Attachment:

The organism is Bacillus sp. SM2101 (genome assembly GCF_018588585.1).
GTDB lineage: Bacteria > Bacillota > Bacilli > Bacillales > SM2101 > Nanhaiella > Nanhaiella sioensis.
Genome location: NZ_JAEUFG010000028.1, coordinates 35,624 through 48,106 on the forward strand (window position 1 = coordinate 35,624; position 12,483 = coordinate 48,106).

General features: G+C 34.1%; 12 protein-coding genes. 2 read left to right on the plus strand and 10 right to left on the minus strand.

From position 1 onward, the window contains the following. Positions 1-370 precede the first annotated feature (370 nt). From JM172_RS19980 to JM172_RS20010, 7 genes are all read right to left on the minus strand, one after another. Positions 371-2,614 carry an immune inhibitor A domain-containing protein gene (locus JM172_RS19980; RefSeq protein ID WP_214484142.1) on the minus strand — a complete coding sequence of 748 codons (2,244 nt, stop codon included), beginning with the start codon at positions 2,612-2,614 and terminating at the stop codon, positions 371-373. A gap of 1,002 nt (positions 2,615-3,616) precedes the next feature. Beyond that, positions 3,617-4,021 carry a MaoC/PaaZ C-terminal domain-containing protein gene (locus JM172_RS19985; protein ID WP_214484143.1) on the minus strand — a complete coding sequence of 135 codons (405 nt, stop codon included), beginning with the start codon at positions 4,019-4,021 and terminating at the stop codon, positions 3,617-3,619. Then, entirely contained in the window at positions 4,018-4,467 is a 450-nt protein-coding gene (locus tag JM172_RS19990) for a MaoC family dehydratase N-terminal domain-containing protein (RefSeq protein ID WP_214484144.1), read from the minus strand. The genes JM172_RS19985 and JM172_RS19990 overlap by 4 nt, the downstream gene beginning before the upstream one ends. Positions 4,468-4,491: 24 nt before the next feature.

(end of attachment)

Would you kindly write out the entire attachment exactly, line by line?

The organism is Bacillus sp. SM2101 (genome assembly GCF_018588585.1).
GTDB lineage: Bacteria > Bacillota > Bacilli > Bacillales > SM2101 > Nanhaiella > Nanhaiella sioensis.
Genome location: NZ_JAEUFG010000028.1, coordinates 35,624 through 48,106 on the forward strand (window position 1 = coordinate 35,624; position 12,483 = coordinate 48,106).

General features: G+C 34.1%; 12 protein-coding genes. 2 read left to right on the plus strand and 10 right to left on the minus strand.

From position 1 onward, the window contains the following. Positions 1-370 precede the first annotated feature (370 nt). From JM172_RS19980 to JM172_RS20010, 7 genes are all read right to left on the minus strand, one after another. Positions 371-2,614 carry an immune inhibitor A domain-containing protein gene (locus JM172_RS19980; RefSeq protein ID WP_214484142.1) on the minus strand — a complete coding sequence of 748 codons (2,244 nt, stop codon included), beginning with the start codon at positions 2,612-2,614 and terminating at the stop codon, positions 371-373. A gap of 1,002 nt (positions 2,615-3,616) precedes the next feature. Beyond that, positions 3,617-4,021 carry a MaoC/PaaZ C-terminal domain-containing protein gene (locus JM172_RS19985; protein ID WP_214484143.1) on the minus strand — a complete coding sequence of 135 codons (405 nt, stop codon included), beginning with the start codon at positions 4,019-4,021 and terminating at the stop codon, positions 3,617-3,619. Then, entirely contained in the window at positions 4,018-4,467 is a 450-nt protein-coding gene (locus tag JM172_RS19990) for a MaoC family dehydratase N-terminal domain-containing protein (RefSeq protein ID WP_214484144.1), read from the minus strand. The genes JM172_RS19985 and JM172_RS19990 overlap by 4 nt, the downstream gene beginning before the upstream one ends. Positions 4,468-4,491: 24 nt before the next feature.